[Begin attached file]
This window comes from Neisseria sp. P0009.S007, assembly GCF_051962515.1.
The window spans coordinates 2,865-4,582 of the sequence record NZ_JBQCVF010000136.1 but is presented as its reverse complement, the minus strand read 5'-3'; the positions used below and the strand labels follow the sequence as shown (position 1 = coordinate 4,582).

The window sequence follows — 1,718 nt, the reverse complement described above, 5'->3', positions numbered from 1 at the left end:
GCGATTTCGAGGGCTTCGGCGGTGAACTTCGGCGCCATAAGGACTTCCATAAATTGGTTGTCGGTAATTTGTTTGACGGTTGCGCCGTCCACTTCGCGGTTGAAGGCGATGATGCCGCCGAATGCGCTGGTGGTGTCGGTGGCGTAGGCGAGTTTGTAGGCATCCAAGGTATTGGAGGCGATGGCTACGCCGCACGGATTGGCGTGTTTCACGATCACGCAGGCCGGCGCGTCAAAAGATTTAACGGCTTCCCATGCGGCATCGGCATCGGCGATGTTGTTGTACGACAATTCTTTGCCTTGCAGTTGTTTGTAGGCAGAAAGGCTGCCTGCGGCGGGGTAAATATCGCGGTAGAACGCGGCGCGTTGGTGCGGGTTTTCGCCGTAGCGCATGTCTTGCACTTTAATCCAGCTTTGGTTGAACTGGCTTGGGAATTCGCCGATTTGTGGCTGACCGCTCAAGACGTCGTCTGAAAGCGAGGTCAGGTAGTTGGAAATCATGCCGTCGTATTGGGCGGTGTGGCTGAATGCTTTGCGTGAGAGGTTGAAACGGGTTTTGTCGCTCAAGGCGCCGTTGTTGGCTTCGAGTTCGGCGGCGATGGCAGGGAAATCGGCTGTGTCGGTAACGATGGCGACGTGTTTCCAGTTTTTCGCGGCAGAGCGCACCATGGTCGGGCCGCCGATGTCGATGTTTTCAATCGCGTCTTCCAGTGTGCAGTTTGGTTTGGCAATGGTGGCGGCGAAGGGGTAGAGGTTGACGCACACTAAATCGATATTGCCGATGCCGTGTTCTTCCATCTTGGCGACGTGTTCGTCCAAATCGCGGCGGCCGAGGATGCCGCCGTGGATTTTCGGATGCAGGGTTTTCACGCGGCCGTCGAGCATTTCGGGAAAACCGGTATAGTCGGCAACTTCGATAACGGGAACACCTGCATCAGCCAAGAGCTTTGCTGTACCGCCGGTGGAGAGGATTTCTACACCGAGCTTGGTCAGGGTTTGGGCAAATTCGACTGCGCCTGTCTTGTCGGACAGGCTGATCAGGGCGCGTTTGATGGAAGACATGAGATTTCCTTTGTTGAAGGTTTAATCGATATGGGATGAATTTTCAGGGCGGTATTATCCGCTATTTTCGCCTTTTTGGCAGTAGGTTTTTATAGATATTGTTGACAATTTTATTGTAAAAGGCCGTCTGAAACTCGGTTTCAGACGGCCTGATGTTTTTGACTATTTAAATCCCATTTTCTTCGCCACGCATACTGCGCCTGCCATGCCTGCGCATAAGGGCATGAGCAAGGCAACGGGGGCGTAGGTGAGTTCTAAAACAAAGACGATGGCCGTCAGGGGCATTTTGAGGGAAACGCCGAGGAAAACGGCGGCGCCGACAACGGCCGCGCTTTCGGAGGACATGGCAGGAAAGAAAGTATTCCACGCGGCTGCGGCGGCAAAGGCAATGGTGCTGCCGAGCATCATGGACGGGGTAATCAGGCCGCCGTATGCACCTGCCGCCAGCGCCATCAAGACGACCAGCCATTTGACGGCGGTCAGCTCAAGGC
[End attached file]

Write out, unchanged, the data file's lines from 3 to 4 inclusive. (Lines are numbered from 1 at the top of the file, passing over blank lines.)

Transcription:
The window sequence follows — 1,718 nt, the reverse complement described above, 5'->3', positions numbered from 1 at the left end:
GCGATTTCGAGGGCTTCGGCGGTGAACTTCGGCGCCATAAGGACTTCCATAAATTGGTTGTCGGTAATTTGTTTGACGGTTGCGCCGTCCACTTCGCGGTTGAAGGCGATGATGCCGCCGAATGCGCTGGTGGTGTCGGTGGCGTAGGCGAGTTTGTAGGCATCCAAGGTATTGGAGGCGATGGCTACGCCGCACGGATTGGCGTGTTTCACGATCACGCAGGCCGGCGCGTCAAAAGATTTAACGGCTTCCCATGCGGCATCGGCATCGGCGATGTTGTTGTACGACAATTCTTTGCCTTGCAGTTGTTTGTAGGCAGAAAGGCTGCCTGCGGCGGGGTAAATATCGCGGTAGAACGCGGCGCGTTGGTGCGGGTTTTCGCCGTAGCGCATGTCTTGCACTTTAATCCAGCTTTGGTTGAACTGGCTTGGGAATTCGCCGATTTGTGGCTGACCGCTCAAGACGTCGTCTGAAAGCGAGGTCAGGTAGTTGGAAATCATGCCGTCGTATTGGGCGGTGTGGCTGAATGCTTTGCGTGAGAGGTTGAAACGGGTTTTGTCGCTCAAGGCGCCGTTGTTGGCTTCGAGTTCGGCGGCGATGGCAGGGAAATCGGCTGTGTCGGTAACGATGGCGACGTGTTTCCAGTTTTTCGCGGCAGAGCGCACCATGGTCGGGCCGCCGATGTCGATGTTTTCAATCGCGTCTTCCAGTGTGCAGTTTGGTTTGGCAATGGTGGCGGCGAAGGGGTAGAGGTTGACGCACACTAAATCGATATTGCCGATGCCGTGTTCTTCCATCTTGGCGACGTGTTCGTCCAAATCGCGGCGGCCGAGGATGCCGCCGTGGATTTTCGGATGCAGGGTTTTCACGCGGCCGTCGAGCATTTCGGGAAAACCGGTATAGTCGGCAACTTCGATAACGGGAACACCTGCATCAGCCAAGAGCTTTGCTGTACCGCCGGTGGAGAGGATTTCTACACCGAGCTTGGTCAGGGTTTGGGCAAATTCGACTGCGCCTGTCTTGTCGGACAGGCTGATCAGGGCGCGTTTGATGGAAGACATGAGATTTCCTTTGTTGAAGGTTTAATCGATATGGGATGAATTTTCAGGGCGGTATTATCCGCTATTTTCGCCTTTTTGGCAGTAGGTTTTTATAGATATTGTTGACAATTTTATTGTAAAAGGCCGTCTGAAACTCGGTTTCAGACGGCCTGATGTTTTTGACTATTTAAATCCCATTTTCTTCGCCACGCATACTGCGCCTGCCATGCCTGCGCATAAGGGCATGAGCAAGGCAACGGGGGCGTAGGTGAGTTCTAAAACAAAGACGATGGCCGTCAGGGGCATTTTGAGGGAAACGCCGAGGAAAACGGCGGCGCCGACAACGGCCGCGCTTTCGGAGGACATGGCAGGAAAGAAAGTATTCCACGCGGCTGCGGCGGCAAAGGCAATGGTGCTGCCGAGCATCATGGACGGGGTAATCAGGCCGCCGTATGCACCTGCCGCCAGCGCCATCAAGACGACCAGCCATTTGACGGCGGTCAGCTCAAGGC